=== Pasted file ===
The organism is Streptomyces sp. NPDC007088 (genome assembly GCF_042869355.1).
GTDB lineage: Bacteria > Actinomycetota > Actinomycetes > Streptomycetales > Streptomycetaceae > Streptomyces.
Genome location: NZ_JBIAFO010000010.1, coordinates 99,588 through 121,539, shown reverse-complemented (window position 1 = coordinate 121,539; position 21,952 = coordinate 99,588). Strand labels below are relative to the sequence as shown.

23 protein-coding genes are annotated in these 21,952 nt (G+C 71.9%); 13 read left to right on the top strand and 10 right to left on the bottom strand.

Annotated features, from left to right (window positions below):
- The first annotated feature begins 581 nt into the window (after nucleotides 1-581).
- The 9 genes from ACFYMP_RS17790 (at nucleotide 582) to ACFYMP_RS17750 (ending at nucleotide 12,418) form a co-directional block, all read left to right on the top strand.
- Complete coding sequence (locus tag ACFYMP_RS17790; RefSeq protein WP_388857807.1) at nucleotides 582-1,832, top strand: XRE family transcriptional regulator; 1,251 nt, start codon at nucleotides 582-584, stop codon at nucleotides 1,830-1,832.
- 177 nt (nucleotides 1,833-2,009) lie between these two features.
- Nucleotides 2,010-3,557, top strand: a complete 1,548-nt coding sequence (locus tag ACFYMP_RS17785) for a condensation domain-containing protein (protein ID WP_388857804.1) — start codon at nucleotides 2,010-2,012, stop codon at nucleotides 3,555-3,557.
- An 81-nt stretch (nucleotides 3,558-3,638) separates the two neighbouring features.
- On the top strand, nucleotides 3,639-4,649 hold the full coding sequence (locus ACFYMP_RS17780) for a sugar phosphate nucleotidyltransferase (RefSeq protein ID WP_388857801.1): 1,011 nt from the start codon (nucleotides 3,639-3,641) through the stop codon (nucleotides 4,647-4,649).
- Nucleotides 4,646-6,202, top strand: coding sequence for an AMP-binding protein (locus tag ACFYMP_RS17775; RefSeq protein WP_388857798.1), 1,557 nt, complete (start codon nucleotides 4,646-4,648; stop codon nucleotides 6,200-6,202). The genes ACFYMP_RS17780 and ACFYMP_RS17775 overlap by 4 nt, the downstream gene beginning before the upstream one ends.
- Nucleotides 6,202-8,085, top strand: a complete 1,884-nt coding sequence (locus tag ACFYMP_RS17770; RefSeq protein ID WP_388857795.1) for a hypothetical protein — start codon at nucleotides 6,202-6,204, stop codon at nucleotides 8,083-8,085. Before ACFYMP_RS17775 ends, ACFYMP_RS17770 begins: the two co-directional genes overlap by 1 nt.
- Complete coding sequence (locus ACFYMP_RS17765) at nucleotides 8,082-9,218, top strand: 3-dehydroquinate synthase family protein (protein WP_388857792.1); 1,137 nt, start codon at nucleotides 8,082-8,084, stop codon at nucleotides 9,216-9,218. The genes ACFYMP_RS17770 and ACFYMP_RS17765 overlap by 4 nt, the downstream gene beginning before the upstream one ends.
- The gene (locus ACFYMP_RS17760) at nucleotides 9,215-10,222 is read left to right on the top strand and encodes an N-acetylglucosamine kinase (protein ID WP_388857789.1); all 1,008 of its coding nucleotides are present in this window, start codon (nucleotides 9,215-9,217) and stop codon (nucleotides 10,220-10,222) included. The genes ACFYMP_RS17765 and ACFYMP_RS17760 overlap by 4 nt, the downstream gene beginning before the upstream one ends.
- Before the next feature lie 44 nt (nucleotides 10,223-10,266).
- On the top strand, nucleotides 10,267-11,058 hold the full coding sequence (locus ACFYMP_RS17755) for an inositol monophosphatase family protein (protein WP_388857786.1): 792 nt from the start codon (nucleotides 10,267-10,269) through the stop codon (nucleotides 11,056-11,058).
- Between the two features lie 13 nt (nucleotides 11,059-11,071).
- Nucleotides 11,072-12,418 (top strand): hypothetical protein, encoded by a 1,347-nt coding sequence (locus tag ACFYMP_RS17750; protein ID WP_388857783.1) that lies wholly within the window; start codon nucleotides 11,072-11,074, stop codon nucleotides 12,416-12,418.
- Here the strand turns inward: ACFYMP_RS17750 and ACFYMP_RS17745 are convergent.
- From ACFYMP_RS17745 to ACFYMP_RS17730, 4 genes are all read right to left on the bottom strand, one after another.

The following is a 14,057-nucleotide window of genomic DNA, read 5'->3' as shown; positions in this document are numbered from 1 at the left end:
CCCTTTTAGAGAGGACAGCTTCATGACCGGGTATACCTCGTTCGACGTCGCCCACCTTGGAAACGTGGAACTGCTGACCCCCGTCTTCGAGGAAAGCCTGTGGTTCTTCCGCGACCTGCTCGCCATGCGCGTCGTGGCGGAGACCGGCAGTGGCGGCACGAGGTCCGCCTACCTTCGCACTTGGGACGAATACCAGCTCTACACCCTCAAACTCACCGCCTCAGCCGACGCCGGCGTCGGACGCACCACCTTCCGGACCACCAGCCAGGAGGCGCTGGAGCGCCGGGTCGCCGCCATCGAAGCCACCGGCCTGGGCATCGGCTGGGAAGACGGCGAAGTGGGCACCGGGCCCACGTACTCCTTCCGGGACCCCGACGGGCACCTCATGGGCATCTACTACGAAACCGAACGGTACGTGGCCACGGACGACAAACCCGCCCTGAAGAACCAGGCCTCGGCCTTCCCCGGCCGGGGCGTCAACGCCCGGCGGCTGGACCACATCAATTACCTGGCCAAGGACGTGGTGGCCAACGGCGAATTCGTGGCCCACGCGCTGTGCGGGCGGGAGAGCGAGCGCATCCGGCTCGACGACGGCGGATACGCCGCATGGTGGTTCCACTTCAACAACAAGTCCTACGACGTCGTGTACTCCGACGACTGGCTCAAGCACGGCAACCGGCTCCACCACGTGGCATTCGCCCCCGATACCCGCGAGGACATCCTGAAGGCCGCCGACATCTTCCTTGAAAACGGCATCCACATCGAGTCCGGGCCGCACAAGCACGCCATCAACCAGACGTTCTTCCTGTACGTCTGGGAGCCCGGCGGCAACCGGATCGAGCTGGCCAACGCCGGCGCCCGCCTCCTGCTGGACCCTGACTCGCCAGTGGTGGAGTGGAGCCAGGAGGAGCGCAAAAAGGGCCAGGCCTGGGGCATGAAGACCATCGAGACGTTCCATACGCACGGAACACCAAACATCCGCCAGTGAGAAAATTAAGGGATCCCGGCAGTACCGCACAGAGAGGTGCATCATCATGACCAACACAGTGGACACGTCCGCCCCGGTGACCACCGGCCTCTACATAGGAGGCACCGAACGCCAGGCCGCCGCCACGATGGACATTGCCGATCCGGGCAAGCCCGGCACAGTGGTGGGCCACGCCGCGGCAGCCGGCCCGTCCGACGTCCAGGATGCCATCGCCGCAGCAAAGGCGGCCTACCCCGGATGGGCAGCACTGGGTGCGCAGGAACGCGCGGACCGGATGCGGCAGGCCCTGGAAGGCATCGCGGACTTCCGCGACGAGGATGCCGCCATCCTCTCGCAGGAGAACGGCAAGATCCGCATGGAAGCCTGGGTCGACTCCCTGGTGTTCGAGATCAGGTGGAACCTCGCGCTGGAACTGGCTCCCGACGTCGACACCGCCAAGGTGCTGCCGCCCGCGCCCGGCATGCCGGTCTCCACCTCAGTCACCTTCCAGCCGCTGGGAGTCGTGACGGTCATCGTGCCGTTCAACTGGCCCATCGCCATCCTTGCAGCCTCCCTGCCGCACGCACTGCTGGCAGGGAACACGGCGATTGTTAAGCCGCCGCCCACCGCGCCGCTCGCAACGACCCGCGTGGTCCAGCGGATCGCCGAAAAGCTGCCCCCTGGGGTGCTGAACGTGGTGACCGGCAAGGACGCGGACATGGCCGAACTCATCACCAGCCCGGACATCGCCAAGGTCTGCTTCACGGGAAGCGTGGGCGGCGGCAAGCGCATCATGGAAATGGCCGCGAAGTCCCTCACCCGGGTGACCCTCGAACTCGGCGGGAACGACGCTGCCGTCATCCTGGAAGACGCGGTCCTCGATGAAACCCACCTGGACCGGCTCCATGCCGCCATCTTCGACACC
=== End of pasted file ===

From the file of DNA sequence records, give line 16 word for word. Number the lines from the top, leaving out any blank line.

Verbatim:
- The gene (locus ACFYMP_RS17760) at nucleotides 9,215-10,222 is read left to right on the top strand and encodes an N-acetylglucosamine kinase (protein ID WP_388857789.1); all 1,008 of its coding nucleotides are present in this window, start codon (nucleotides 9,215-9,217) and stop codon (nucleotides 10,220-10,222) included. The genes ACFYMP_RS17765 and ACFYMP_RS17760 overlap by 4 nt, the downstream gene beginning before the upstream one ends.